Interactive Watervliet

watervliet interactive map screengrab

A screegrab of the neighborhoods layer.

The City of Watervliet launched a new interactive map today that includes information about voting districts, trash pick up, neighborhoods, building outlines and other municipal bits. The 'Vliet is touting it as the first of its kind in the Capital Region.

It's a good start. The map scores points for being easy to use. And a lot of the info could be helpful. A few things it doesn't offer that would make it better: crime reports and the ability for city residents to add info and "tag" it to a place. (Also, the city's website appears to need some serious updating -- the city council hasn't had a meeting since December?)

Still, Watervliet now has one of the better municipal websites in the Capital Region. That isn't saying much -- most city/town websites in this area are just plain bad. Cities in other places are doing much better jobs. For example, NYC has been making use of 311 to gather info from residents. And Chicago posts crime incident reports online (which helped prompt the project that eventually became EveryBlock). Obviously, local municipalities don't have the same resources as those big cities. But maybe they can draw some inspiration. Public data belongs to all of us -- we should have access to it.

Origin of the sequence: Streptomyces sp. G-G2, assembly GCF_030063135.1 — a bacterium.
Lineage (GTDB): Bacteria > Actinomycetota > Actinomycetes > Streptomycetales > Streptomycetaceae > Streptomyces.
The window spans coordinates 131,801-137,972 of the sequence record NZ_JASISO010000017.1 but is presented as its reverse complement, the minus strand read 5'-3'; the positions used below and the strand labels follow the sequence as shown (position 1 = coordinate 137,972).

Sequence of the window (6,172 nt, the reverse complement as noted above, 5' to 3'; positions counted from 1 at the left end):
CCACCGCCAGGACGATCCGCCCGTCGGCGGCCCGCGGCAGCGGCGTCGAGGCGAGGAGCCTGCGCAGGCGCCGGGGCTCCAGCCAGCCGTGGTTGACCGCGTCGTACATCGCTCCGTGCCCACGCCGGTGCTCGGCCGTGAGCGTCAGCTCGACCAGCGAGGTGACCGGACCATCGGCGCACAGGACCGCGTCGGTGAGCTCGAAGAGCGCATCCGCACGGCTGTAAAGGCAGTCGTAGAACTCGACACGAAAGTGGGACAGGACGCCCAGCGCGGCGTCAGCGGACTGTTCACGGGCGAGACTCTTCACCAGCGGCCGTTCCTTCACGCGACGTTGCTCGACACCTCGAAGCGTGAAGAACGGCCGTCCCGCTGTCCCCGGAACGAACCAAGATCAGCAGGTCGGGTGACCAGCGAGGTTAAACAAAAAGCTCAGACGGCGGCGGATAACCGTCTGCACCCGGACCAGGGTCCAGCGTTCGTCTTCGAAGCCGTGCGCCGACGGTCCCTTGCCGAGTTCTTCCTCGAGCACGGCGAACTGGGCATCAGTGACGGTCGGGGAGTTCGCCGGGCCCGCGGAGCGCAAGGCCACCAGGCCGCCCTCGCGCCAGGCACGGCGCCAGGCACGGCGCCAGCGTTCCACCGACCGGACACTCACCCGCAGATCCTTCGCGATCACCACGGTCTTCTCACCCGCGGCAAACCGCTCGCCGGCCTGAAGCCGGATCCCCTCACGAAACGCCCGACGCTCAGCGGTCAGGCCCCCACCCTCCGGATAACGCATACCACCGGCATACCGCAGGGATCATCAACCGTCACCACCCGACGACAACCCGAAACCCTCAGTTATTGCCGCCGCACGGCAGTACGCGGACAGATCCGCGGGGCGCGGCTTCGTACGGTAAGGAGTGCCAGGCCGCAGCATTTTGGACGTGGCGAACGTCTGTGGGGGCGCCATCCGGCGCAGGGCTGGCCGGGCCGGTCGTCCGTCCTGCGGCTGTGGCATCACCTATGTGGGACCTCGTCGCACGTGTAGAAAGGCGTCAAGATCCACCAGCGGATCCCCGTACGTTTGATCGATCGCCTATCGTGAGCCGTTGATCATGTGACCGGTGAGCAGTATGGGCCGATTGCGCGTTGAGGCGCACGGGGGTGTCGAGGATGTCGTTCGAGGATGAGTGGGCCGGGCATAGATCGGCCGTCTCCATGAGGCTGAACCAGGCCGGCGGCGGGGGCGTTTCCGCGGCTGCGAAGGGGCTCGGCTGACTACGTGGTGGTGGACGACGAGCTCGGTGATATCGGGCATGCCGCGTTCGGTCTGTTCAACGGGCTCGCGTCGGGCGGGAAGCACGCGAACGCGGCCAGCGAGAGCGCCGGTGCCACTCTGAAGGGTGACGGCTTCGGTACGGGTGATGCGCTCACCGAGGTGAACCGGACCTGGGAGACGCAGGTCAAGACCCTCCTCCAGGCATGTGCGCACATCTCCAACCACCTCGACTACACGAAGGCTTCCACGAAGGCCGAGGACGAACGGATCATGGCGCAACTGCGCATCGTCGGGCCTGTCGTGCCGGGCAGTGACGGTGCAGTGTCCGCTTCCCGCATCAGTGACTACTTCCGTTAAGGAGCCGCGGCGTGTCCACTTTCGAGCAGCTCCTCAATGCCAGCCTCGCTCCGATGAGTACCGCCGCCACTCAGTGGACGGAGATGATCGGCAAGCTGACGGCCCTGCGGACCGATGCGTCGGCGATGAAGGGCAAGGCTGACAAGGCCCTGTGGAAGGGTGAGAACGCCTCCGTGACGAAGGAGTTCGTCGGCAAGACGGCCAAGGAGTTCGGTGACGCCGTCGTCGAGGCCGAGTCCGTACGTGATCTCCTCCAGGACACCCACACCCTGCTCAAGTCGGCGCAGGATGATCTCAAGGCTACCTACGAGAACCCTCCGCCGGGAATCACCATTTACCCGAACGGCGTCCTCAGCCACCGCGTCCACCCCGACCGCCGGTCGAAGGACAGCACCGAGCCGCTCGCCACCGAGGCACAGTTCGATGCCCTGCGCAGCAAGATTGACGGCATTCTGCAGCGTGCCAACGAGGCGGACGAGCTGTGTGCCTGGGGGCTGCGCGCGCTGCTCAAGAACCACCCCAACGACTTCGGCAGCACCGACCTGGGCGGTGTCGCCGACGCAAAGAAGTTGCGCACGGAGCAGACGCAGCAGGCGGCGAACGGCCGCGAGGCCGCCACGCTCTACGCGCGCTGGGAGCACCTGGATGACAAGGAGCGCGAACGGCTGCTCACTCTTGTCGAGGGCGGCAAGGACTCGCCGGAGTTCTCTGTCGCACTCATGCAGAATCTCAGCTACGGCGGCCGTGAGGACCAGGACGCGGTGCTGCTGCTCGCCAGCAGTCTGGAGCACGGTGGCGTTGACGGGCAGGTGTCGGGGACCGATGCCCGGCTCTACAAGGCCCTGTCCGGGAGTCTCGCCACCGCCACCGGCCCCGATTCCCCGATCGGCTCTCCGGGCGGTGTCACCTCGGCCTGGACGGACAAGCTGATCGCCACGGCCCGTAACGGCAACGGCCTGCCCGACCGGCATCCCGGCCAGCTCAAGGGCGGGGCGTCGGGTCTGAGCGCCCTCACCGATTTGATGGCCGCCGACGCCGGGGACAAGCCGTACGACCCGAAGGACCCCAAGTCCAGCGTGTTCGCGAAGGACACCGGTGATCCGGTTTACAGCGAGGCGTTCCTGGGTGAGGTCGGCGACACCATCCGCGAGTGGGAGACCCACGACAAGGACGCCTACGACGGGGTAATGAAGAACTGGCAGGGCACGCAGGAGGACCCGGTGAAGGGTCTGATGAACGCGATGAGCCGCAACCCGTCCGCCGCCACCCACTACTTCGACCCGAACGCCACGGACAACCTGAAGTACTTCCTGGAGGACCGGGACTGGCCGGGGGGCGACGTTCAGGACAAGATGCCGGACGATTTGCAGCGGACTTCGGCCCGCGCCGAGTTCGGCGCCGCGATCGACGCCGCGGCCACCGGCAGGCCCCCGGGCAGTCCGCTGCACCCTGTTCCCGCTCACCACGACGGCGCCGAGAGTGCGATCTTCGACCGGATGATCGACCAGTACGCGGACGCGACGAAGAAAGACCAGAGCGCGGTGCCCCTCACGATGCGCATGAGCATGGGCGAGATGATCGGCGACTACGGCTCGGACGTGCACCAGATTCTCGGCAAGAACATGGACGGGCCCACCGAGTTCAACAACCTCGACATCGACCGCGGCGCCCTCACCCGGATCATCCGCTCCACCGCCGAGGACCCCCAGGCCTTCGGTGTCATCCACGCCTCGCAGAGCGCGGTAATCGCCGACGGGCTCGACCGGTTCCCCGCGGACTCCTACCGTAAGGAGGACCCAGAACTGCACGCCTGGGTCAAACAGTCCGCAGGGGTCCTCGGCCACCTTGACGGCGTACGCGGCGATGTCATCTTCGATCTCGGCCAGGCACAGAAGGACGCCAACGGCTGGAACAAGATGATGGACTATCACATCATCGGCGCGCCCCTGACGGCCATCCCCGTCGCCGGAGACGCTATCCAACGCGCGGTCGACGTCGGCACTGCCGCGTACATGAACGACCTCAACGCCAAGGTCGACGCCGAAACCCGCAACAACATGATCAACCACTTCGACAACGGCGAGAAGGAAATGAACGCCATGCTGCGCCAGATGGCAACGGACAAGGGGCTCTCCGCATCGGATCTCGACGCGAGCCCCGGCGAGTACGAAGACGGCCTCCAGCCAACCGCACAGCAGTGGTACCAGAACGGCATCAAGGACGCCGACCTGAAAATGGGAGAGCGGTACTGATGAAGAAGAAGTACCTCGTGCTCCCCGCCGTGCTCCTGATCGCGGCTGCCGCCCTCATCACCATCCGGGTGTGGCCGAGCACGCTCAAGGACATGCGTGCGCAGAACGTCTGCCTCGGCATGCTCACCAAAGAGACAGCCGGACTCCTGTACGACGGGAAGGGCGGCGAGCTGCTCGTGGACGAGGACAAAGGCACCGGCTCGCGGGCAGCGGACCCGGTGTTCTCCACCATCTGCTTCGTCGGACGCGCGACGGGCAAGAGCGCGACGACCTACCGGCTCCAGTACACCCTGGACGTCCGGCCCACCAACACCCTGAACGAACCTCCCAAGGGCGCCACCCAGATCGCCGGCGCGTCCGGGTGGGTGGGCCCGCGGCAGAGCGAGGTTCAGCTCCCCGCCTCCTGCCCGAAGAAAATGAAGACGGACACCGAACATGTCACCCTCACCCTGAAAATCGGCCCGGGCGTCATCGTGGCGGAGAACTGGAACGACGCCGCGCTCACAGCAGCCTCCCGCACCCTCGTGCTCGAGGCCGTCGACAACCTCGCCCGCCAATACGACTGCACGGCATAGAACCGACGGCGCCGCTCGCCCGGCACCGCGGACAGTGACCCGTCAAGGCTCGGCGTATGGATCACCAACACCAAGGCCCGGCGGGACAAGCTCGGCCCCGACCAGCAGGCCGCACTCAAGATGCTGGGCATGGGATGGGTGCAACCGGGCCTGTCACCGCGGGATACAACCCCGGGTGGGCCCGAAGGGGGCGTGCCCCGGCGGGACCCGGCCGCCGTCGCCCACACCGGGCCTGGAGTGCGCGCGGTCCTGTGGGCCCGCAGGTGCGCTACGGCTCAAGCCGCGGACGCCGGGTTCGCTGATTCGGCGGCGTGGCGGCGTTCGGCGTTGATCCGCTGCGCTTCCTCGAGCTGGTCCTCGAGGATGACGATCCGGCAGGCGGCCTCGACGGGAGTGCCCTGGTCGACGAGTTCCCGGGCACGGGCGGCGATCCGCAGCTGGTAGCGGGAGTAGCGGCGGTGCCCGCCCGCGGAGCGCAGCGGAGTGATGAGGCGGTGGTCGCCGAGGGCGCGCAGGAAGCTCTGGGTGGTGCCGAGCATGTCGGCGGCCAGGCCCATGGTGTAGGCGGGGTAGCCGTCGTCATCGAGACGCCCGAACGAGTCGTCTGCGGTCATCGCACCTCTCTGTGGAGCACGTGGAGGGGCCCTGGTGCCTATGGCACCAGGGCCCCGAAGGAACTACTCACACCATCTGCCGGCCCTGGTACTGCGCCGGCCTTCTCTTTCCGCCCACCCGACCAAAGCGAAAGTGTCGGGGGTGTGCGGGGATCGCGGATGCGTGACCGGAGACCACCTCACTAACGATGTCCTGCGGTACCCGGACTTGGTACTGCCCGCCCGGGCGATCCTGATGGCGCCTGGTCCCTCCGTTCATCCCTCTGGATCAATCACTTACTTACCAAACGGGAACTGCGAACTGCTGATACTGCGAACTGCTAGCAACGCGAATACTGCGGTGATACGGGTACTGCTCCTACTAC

One small thing that local officials could do to extend a digital hand to constituents: start using Twitter -- and actually engage people that way. In Troy, it's not uncommon to see Harry Tutunjian respond to specific requests via Twitter. And in Albany, common councilwoman Leah Golby seems to be constantly dialoging with people via the service.


They offer a pretty cool utility that allows users to submit issues in their area. I know they've been in contact with a lot of government agencies around the states to promote their service, which as far as I know is free.

Finally a town with a cool mapping and info system that you can actually use to get info you want.
Combined google, bing and property tax stuff..
government transparency I wish Troy and Albany would follow..

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